About 40 percent of U.S. coal is produced from public lands, almost exclusively in the Powder River Basin of Montana and Wyoming. Overall, BLM manages 30 percent of the nation’s mineral resources.

    Some environmental groups hinted that the image update illustrates the contrast between the Obama administration’s priorities on public lands and those of the new Trump administration.

    Writing in Sierra, the Sierra Club’s national magazine, senior editor Paul Rauber noted, “Obviously, the Trump administration is moving rapidly to put its stamp on the federal agency that administers nearly 250 million acres of public land, mostly in the Western United States.”

  7. For whatever it’s worth….

    The coal picture on the BLM website is from Peabody Energy’s North Antelope Rochelle Mine, the largest coal mine in the U.S and in the world.

    Peabody Energy has been in the news recently. I wonder if President Trump or Secretary Zinke, or anyone in the top levels of the Trump Administration have financial ties, or interests, with Peabody Energy? If yes, isn’t using the BLM’s website to promote Peabody Energy’s mine a conflict of interest?

    Big Coal Funded This Prominent Climate Change Denier, Docs Reveal

    SNIPS: One of the world’s largest coal companies, Peabody Energy, paid a prominent scientist and dozens of others to promote climate change denial, new documents reveal.

    The company’s list of creditors, filed to comply with financial disclosure requirements as part of its recent bankruptcy, shows just how many different organizations and individuals Peabody Energy paid to deny climate change. The watchdog group Center for Media and Democracy published a breakdown of creditors that details their affiliations.

    Nation’s largest coal mining company files for bankruptcy protection

    SNIPS: Peabody Energy, the country’s largest coal company, filed for Chapter 11 bankruptcy protection Wednesday. The filing comes on the heels of several other bankruptcy declarations from major coal companies, including Arch Coal and Alpha Natural Resources.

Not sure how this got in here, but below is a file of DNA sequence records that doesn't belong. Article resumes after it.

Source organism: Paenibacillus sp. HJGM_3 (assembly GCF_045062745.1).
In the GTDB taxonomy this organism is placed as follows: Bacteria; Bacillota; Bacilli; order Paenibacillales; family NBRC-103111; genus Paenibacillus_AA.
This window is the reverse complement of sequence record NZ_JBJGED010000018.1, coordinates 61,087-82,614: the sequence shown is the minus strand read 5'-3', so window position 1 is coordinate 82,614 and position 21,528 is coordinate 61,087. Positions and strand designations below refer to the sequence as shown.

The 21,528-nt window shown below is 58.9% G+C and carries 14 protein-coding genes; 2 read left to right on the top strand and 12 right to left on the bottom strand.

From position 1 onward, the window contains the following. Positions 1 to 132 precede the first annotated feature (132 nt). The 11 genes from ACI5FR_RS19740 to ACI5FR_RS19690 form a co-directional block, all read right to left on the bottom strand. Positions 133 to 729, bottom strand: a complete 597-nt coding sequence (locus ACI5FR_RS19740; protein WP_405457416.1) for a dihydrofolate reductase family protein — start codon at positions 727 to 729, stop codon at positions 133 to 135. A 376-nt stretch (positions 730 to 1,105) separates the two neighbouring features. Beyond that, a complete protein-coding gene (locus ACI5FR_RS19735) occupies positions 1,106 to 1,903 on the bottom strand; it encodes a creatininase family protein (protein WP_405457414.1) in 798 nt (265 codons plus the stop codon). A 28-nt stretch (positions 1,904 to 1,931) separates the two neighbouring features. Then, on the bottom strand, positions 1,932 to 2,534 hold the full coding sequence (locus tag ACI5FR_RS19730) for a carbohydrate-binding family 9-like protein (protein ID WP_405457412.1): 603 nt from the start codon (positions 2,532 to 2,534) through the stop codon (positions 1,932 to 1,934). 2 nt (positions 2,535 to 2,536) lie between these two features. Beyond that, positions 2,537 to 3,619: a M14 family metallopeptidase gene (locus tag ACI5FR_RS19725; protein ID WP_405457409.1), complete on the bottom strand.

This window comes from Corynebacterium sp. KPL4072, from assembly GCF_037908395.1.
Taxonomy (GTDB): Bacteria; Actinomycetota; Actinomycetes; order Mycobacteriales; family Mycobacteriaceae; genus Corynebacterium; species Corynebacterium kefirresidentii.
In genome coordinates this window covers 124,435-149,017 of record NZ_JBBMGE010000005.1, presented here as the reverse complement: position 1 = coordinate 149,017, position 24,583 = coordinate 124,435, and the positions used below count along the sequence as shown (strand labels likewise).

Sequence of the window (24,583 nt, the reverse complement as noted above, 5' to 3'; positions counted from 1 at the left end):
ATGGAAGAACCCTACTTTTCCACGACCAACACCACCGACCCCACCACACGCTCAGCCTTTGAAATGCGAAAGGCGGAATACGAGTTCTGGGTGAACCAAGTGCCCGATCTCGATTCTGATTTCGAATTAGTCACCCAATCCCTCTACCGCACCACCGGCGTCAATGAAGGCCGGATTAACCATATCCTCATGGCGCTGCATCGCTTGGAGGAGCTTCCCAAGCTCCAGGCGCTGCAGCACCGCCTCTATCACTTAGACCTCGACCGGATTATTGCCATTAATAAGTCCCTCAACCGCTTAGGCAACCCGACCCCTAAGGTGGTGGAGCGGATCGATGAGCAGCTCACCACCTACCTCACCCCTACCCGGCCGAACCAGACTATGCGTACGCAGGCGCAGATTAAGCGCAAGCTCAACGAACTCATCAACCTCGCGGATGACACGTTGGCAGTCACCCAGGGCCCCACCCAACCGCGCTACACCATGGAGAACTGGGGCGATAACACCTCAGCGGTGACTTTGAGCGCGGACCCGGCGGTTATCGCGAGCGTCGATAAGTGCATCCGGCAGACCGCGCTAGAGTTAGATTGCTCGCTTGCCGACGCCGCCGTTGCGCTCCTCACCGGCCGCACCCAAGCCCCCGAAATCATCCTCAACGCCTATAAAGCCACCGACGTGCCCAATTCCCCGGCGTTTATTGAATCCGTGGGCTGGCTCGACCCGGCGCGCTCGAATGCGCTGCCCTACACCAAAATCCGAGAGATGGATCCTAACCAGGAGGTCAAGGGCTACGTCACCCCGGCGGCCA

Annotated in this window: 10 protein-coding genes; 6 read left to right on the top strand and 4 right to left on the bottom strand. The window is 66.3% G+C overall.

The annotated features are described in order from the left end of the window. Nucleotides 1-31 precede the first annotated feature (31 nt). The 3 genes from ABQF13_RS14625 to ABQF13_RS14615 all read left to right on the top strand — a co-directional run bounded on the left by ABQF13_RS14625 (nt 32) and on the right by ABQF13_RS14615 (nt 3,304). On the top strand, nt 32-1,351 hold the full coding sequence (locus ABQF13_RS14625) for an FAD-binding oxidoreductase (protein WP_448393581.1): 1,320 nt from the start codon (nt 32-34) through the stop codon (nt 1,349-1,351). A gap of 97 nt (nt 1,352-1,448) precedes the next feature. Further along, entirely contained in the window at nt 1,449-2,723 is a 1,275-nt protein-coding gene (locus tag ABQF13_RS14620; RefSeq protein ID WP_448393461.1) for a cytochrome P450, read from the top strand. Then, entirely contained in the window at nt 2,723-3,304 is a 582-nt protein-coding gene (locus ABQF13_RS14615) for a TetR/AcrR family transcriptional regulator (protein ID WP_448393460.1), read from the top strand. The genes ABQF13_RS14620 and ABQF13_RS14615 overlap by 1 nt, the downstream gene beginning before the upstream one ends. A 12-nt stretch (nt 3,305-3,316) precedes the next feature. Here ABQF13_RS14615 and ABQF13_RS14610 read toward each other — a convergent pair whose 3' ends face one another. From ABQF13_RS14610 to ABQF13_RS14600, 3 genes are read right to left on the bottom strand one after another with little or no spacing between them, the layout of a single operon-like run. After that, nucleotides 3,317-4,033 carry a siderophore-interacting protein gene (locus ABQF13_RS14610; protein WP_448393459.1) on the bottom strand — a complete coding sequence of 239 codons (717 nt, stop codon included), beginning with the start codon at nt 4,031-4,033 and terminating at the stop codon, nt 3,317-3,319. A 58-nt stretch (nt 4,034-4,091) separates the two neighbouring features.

Analysts have been warning for months that Peabody might be headed for bankruptcy. The company reported a loss of over $2 billion in 2015 and its stock price has plummeted in the last year. In February, the company reported that one of its major lenders was pushing for a bankruptcy declaration. In March, Peabody itself said it might file for Chapter 11 after it missed a major debt payment. Then, late last month, the company laid off 15 percent of the workforce at its flagship Wyoming mine, North Antelope Rochelle….

    The other major factor in Peabody’s collapse is the substantial debt the company took on to acquire metallurgical coal mines at the height of the market. Metallurgical coal is used in steel production. In 2011, Peabody took on substantial debts to pay for the $5 billion purchase of a large Australian metallurgical coal company, in anticipation that the market for met coal would continue to grow as China expanded. Instead, China’s economy has slowed down and the debt has become an albatross for the company….

    “The biggest coal giant has fallen, and Peabody’s bankruptcy should serve as a wake-up call to anyone promising that coal’s heyday will return. As Peabody grapples with the reality that the world is turning away from coal, it’s essential that they don’t turn away from their obligations to workers, communities, and the environment,” said Mary Anne Hitt, the director of the Sierra Club’s Beyond Coal campaign in a statement.

    In Wyoming, Peabody has $866 million in reclamation obligations that are self-bonded, meaning the state has no money in hand to back them up. Bankruptcy judges have approved deals allowing Arch and Alpha to set aside money for just a fraction of their reclamation obligations in Wyoming as they restructure. The hope is that if the companies emerge from bankruptcy, they will then put up third-party collateral to cover their reclamation costs.